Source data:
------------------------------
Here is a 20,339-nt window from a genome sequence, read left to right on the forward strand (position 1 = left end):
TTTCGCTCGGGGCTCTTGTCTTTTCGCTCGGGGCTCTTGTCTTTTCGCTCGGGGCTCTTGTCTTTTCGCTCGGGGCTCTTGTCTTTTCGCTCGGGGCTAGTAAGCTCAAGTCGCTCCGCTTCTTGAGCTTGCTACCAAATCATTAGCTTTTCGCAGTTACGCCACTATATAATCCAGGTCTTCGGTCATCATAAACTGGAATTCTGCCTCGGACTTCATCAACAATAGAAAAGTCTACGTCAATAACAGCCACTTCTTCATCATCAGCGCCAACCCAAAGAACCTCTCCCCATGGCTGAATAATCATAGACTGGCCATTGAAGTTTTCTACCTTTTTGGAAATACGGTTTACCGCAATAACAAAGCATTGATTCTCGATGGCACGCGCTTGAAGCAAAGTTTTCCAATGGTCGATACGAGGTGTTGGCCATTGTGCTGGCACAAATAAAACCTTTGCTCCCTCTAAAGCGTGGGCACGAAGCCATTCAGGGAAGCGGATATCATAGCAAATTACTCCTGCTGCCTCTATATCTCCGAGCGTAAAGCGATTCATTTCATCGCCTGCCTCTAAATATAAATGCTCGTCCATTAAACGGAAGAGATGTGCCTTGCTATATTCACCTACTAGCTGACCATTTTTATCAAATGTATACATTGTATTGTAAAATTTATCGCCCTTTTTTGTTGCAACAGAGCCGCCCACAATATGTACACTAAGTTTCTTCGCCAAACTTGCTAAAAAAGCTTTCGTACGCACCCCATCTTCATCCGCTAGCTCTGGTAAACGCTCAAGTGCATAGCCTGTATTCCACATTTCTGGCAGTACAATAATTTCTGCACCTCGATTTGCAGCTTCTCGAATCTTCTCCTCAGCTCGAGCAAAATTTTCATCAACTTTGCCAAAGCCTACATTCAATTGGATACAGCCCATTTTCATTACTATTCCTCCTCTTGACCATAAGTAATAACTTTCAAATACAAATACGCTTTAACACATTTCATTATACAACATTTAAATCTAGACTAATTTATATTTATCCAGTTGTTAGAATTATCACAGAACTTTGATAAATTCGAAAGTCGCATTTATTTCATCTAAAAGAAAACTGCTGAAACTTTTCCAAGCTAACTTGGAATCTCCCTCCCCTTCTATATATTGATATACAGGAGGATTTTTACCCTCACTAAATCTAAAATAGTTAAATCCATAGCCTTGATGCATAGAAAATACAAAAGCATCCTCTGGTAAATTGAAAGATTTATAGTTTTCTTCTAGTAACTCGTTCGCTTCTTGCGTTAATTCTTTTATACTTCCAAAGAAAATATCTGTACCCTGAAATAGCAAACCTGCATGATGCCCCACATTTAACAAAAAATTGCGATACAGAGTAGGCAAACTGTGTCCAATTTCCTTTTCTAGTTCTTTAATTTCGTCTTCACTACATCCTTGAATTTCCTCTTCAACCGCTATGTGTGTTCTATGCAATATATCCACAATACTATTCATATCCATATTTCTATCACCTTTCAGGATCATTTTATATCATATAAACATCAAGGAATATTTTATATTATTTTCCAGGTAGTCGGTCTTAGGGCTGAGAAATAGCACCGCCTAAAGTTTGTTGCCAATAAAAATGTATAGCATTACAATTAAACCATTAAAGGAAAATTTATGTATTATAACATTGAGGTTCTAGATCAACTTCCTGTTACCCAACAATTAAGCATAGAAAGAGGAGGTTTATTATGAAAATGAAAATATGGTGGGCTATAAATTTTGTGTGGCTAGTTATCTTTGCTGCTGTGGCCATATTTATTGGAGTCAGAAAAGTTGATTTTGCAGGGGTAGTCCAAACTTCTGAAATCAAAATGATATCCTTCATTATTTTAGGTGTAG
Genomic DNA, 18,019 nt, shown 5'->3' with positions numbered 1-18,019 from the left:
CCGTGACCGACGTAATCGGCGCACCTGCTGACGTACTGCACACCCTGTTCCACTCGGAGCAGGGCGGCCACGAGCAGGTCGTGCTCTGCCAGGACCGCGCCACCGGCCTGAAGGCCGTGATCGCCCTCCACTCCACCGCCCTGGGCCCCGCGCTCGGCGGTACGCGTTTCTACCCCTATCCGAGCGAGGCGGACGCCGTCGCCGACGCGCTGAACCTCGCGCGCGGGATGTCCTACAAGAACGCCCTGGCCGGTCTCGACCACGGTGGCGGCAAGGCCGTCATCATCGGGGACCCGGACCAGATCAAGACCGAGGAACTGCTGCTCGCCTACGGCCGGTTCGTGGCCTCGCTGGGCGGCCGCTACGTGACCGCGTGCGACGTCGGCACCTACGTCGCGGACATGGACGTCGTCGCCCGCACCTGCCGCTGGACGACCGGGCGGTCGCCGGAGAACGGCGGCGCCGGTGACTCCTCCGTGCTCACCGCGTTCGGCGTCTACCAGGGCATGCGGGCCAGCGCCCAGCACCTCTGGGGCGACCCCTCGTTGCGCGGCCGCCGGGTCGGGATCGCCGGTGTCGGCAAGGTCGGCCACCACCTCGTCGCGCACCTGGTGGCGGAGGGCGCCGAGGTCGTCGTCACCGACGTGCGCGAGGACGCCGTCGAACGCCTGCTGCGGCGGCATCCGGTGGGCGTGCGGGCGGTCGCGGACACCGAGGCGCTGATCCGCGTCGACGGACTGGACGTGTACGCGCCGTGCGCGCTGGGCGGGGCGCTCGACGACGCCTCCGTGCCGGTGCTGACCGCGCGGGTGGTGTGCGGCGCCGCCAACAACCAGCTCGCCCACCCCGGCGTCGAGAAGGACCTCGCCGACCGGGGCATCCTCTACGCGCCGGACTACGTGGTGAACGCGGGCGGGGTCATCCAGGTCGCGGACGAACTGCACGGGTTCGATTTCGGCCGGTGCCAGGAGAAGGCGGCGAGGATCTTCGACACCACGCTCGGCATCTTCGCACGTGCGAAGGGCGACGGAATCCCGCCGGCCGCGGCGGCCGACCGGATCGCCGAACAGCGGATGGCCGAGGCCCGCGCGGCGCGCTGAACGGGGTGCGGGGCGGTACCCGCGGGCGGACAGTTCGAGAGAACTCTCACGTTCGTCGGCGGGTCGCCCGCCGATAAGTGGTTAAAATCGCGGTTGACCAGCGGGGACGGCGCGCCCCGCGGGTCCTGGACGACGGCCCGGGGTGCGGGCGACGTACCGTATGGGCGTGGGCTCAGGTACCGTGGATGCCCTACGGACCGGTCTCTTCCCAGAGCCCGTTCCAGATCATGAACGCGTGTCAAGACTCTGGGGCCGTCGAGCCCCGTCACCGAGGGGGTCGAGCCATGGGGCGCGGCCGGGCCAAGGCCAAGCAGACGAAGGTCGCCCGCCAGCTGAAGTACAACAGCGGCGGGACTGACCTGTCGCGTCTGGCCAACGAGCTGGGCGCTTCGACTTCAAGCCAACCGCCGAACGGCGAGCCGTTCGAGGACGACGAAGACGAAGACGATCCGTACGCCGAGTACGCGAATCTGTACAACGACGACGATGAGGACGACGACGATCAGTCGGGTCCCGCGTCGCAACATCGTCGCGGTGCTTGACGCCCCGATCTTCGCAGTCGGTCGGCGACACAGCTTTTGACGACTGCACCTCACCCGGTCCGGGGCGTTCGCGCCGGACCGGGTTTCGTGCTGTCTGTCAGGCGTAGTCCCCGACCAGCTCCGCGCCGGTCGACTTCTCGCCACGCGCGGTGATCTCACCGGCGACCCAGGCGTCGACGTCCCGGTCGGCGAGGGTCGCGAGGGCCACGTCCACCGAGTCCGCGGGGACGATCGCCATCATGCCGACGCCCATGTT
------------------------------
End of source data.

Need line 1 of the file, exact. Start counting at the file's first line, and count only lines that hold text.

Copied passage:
Here is a 20,339-nt window from a genome sequence, read left to right on the forward strand (position 1 = left end):